How Crimea Can Be Retaken, According to Former U.S. General

Ukrainian forces could implement key long-range precision strike tactics in the annexed Crimean Peninsula to "make it untenable for Russian forces," according to a former U.S. lieutenant general.

Writing on Twitter, former U.S. Army Europe commander, Lt. Gen. (Ret'd) Ben Hodges argued that Kyiv's forces needed to "isolate" Crimea using long-range precision strikes.

The Crimean peninsula was illegally annexed by Moscow back in 2014, and Russia's Black Sea fleet is based in the Crimean port city of Sevastopol.

"Drive Black Sea Fleet from Sevastopol with daily precision strikes. Ditto for Russian Air Force at Saky, etc," Hodges wrote.

Russian paramilitaries in Crimea
Russian paramilitaries stand guard outside a military base in the town of Perevevalne near the Crimean city of Simferopol on March 11, 2014. Ukraine should look to use long-range precision strikes to isolate the Russian-occupirf Crimean peninsula, former U.S. lieutenant general Ben Hodges said on Monday. Spencer Platt/Getty Images

Saky air base on Crimea's west coast, to the north of Sevastopol, was the target of attacks that destroyed 10 Russian aircraft in August 2022. In September, Ukraine's top soldier, General Valery Zaluzhnyi, said Ukraine had carried out the attack.

Ukraine should aim to ensure there would be "no sanctuary" for Russian forces to launch attacks, including drone strikes, on Ukrainian territory from the peninsula, Hodges said.

Land forces could be dealt with later, he added.

Russia's control over Crimea in the past nine years has not been recognized by the international community. A senior U.S. administration official confirmed on January 25 that Washington's view was that "Crimea is Ukraine."

"But where the Ukrainians decide to go and how they decide to conduct operations in their country, those are their decisions to make," the official added.

Ukraine has been steadfast in maintaining its claim to Crimea.

"Crimea is our land, our territory," Ukrainian President Volodymyr Zelensky said in January.

"It is our sea and our mountains," he continued. "Give us your weapons—we will return what is ours."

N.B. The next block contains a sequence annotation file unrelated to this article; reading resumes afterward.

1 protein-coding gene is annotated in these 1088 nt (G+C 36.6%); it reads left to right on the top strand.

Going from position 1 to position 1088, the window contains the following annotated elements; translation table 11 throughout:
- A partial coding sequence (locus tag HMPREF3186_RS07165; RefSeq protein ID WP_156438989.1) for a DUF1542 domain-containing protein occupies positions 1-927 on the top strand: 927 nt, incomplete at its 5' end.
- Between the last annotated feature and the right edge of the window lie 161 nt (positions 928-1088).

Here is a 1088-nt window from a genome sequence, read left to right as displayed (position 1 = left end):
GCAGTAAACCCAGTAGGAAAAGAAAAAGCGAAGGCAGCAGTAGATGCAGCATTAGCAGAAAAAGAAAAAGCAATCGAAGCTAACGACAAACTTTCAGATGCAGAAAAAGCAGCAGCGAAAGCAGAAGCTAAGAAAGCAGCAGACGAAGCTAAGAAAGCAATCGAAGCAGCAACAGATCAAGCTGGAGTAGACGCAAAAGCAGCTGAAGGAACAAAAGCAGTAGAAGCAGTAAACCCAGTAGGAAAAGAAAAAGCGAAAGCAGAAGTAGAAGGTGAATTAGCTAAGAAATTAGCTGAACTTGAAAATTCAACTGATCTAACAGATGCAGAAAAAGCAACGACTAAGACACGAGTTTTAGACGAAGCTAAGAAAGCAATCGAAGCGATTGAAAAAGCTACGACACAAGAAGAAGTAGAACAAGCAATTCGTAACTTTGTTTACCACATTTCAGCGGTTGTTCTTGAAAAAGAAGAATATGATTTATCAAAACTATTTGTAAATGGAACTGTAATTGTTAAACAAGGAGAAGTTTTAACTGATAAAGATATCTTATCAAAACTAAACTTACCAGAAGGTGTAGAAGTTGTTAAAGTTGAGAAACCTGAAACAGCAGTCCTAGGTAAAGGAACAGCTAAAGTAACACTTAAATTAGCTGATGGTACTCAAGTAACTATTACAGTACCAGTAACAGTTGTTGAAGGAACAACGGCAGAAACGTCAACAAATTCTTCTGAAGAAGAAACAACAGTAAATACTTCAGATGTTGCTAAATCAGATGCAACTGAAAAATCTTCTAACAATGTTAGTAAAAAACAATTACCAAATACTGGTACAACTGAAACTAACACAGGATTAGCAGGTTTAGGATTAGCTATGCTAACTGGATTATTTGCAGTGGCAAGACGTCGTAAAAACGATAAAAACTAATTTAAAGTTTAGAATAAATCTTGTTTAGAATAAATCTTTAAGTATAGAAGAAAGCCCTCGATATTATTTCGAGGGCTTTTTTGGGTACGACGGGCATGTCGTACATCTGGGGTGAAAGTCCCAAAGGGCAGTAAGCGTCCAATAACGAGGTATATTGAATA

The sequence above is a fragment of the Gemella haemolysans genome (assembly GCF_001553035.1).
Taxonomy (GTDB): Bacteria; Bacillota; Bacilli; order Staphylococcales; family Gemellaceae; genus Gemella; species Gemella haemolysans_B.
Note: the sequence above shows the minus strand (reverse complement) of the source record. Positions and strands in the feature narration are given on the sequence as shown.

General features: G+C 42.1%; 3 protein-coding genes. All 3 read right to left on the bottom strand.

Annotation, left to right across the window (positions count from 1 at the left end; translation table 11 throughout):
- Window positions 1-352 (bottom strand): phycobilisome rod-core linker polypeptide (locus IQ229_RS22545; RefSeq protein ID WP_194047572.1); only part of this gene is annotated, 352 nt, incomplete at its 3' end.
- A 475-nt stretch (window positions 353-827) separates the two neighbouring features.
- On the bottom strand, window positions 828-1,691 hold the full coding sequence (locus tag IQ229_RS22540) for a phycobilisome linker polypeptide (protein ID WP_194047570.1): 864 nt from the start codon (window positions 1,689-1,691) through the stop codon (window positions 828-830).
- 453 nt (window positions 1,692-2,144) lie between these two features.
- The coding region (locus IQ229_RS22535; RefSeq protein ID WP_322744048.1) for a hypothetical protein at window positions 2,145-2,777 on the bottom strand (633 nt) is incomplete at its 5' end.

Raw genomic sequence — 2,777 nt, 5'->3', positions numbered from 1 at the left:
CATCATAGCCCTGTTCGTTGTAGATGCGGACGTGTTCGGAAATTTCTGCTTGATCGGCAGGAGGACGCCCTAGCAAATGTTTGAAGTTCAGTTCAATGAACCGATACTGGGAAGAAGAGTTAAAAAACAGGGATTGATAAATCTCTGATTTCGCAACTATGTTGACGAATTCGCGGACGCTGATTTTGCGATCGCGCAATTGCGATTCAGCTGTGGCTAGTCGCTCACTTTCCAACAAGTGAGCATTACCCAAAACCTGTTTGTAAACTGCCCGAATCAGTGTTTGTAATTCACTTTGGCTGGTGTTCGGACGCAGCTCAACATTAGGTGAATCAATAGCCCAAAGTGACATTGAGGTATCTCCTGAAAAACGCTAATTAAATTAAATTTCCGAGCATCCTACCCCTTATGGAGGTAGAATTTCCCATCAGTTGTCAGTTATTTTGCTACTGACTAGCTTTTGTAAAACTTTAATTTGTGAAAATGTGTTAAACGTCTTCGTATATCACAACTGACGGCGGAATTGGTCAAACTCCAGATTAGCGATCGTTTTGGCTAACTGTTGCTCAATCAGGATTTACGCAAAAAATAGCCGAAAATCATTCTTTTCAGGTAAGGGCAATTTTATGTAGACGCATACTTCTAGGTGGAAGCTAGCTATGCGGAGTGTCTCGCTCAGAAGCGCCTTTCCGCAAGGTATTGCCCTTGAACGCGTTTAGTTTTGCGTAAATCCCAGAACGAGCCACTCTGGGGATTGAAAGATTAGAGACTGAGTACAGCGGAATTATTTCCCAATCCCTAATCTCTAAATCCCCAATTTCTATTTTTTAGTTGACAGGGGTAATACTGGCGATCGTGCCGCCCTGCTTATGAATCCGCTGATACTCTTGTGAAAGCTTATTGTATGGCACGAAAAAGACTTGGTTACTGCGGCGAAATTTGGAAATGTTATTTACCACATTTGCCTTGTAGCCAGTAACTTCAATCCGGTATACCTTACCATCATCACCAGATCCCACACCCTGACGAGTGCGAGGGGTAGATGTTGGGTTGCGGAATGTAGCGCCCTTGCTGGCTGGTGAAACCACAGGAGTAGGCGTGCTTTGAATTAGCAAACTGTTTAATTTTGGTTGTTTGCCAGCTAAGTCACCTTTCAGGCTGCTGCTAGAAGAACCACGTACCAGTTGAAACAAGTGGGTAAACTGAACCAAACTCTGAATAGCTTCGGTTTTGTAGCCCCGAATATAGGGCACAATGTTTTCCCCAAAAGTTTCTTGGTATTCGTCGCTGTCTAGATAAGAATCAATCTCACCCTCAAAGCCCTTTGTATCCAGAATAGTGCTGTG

The USSR transferred Crimea—which had been an autonomous Soviet republic within Russia—to Ukraine in 1954.

Ukraine's foreign ministry reiterated the government's commitment to Crimea in a joint-statement with various other nations on Sunday.

Hodges previously told Newsweek that Crimea is "the decisive terrain for this war."

"It must be liberated by Ukraine and we must do everything necessary to enable them to do that this year," he said.

An exclusive poll for Newsweek earlier in February revealed that Americans were divided over Ukraine's determination to recover Crimea. Of those polled by Redfield and Wilton Strategies, 46 percent said Ukraine should look to recover all territory lost only since February 2022 before seeking a peace agreement with Moscow. Just 28 percent of respondents said that Kyiv should try to recover all territory lost since 2014 before a peace settlement.

On February 24, American Foreign Policy Council President Herman Pirchner Jr. told Newsweek that there was "a feeling" that the peninsula "could be taken by Ukrainian forces."

However, in mid-January, the chairman of the Joint Chiefs of Staff, General Mark Milley, suggested it "would be very, very difficult to militarily eject the Russian forces" from all Russian-controlled Ukrainian territory, including Crimea.

He qualified this by saying: "That doesn't mean it can't happen—doesn't mean it won't happen, but it'd be very, very difficult."

On Sunday, Ukraine's General Staff said Russian forces in Crimea were bolstering defenses, including "fortification facilities," on the peninsula.